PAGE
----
“I believe that this rule should be put into place. I evented when I was younger and moving from Training to Preliminary was a big step. If your horse is just making it through Training Level, then moving to Preliminary may be dangerous for horse and rider. I am glad to see stiffer rules to be put into place. To me, this will ensure safety for both horse and rider. As far as levels up to Preliminary, if rules are put into place it is for the regulation of the sport at all levels, although between the lower levels to Training, while the skill level needs to improve, the transition is not so overwhelming to the extent that Preliminary and beyond calls for.”
– Denise Girard (Baltimore)
“I am not in a position to know statistics regarding rider and horse injuries and numbers of penalties on the increase, but for the safety of both it sounds like a good idea.”
– Kathy Gibbons (Bel Air)
“I haven’t been eventing in any serious way for a number of years, but even in my day, the step from Training to Prelim was a big one. The proposed rule change doesn’t look like it would impose an undue hardship on horses and riders – basically a “sufficient” dressage test, clean jumping on cross-country, and 4 rails in stadium. If I were getting those results at Training level, I would not be thinking of moving up until I had ironed out a few problems – if only to save the cost of competing without a good result. Prelim requires some adjustability and scope, and the questions start to become more technical. Nobody likes to be told they’re not ready to move up, but maybe it’s better to stay at Training a while longer than realize your horse won’t take a half-halt in the middle of a Prelim “telephone poles stuck in concrete” combination.”
– Judy Strohmaier (Flying Change Farm, Upper Marlboro)
“I feel the rule change is a positive thing. Prelim is a big step to go to and the USEA is making sure those who move up are ready to do so safely. If the person and their horse are ready the NQR should not be too hard of an obtainable goal and it will better prepare them for the step up. I am sure there are people who push their horses too fast to move up and falls or injuries have happened. It seems logical that if you have not won a few times at any level that you would not move up to the next. I do not believe it should be enforced for the lower levels because that might be making showing like ‘jumping through too many hoops’.”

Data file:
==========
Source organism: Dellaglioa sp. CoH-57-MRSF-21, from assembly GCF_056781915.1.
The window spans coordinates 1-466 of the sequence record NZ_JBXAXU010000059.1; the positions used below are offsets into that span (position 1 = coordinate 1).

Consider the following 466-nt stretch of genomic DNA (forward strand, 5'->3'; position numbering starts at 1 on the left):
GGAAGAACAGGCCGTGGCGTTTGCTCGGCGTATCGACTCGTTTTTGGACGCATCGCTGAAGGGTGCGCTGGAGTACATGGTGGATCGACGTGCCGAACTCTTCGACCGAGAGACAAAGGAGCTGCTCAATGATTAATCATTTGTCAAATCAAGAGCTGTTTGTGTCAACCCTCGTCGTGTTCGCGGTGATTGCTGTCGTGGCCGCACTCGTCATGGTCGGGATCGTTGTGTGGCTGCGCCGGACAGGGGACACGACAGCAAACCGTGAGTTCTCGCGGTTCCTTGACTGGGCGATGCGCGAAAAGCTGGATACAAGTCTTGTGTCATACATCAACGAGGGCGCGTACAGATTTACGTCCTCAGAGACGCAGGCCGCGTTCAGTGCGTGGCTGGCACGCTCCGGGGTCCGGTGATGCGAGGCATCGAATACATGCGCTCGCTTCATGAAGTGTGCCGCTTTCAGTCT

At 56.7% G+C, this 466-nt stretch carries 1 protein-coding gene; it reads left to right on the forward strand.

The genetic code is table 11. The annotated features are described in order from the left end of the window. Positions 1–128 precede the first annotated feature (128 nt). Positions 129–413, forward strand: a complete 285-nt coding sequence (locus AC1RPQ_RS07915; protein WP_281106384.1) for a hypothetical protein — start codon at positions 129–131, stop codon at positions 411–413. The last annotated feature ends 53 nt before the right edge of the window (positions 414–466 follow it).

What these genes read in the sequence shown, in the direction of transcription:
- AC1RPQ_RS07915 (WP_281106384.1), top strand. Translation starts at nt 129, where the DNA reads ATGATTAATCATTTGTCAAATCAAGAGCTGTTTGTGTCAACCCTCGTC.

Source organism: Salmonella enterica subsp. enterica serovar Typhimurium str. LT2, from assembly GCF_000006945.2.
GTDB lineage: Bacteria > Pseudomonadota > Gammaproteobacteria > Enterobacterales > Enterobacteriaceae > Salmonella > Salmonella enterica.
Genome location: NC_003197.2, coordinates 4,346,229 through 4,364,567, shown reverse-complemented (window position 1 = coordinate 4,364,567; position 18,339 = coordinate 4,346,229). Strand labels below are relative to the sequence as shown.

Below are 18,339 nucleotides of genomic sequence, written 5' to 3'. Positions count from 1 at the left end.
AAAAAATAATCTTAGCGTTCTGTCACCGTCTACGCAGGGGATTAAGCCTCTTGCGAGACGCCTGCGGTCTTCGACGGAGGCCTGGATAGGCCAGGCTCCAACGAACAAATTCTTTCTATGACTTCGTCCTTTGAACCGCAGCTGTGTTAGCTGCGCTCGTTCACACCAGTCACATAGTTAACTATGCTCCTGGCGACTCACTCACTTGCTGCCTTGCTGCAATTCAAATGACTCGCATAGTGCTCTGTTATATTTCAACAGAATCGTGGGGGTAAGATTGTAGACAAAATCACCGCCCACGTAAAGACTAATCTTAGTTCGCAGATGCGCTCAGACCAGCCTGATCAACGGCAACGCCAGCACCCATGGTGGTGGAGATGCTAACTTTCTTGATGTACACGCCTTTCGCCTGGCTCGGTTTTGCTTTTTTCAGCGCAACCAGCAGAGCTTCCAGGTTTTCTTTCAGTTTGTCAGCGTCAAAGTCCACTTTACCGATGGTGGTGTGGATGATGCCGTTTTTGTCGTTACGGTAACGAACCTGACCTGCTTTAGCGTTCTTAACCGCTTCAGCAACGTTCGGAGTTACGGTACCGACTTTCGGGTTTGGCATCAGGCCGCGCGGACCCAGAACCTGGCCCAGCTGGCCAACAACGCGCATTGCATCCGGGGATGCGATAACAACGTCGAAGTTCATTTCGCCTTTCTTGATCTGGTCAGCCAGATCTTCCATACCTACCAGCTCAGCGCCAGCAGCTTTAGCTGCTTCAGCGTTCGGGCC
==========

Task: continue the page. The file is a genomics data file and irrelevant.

– Rebecca Crown (Clarksburg)
“It sounds as if the USEF has gone from wanting to make eventing safe to wanting to only let ‘perfect’ riders move on to Preliminary. In fact, a horse that is perfectly within the timeframe at Training may be way too slow to be competitive at Prelim unless the rider is riding circles on the course. The 16 points at stadium jumping is not a safety question, it’s mostly technique and/or sloppiness. The dressage, well, we’re all still working on our dressage, aren’t we? There is no safety question there. I think that the only thing the USEF should concern itself with is ‘no jumping penalties at obstacles on the cross country test’. This is where the safety question lies. To control these other details is following the path of the IRS in micromanaging everything.”
– Debra Nissen (Takoma Park)
“I think the gap is real and significant for a pair who are both new to Prelim. I think Preliminary is hard enough that the notion that getting there may be arduous, time-consuming, and even expensive is perfectly reasonable. You can get killed or seriously injure your horse doing this sport in an unprepared way. 16 faults seems overly generous. I would make this 8 faults—this still allows the horse who is a bit careless in the ring but brilliant XC to qualify. Again, look at the scores for Training horse trials, and certainly well over 50% of the riders score better than this. Aren’t we trying to ensure that the better Training pairs move up, not just the mediocre ones?”
– Nancy Seybold (Washington, D.C)
“This is wonderful. One must remember that competing is testing your existing skills – to show off what you know. As a coach, I have already had similar requirements for my students. They must go comfortably clean around 3 or 4 cross-country courses at any level before considering moving up to the next. Along with this rule, I would love to see the Dangerous Riding Penalties used more often when competitors are on run-always, clearly have issues steering, or consistently get under (jump too close to the base) cross-country fences at Novice and Training.”
– Chrissy McKay-Donovan (Beaverdam, VA)
“I agree in concept with the proposed eventing rule change; however, I think the rule should also apply to the horse. Eventing is an inherently dangerous sport during which we ask our equine partners to trust us as they face immense obstacles. Appropriate training, conditioning and experience for the horse should be required as they advance up each level. As a former cross country jump judge at Menfelt, I saw too many horses that appeared dangerously unprepared for the level in which they were competing.”
– Leslie Raulin (Frederick)
“I think that anytime expectations become more difficult, it brings up the quality of riding in the lower levels and helps to improve safety.”
– Kathleen Hamlin (Elmington Farm, Berryville, VA)
“Seems strange to add a dressage score maximum penalty…Many of our talented younger riders and their families do not have deep pockets, and they may not have access to ponies or horses that are going have basic ability in dressage or be the best looking horse flesh around. If we could be certain that the dressage judging was going to be focused exclusively on the test and not the total appearance of the horse and rider, then I might be in favor of this. But I can’t tell you how many pony club events I have attended and heard with my own ears and read the test in the judges own writing telling these kids that their horses are not suitable for dressage. Predictably, the kids come out of the ring crying. The lower levels should be inviting as well as have all the reasonable safety requirements. Perhaps a more relevant safety maximum for the lower levels would be not exceeding the maximum speed on course by “x” amount. I usually see the older, more experienced riders suddenly get the idea that dressage is important, not only for getting a winning score, but because it creates so much power and control with your horse. Ultimately it is the drive to succeed that propels one to get serious with dressage.”
– Kate Pratt (Wolfrun Farm, Harwood)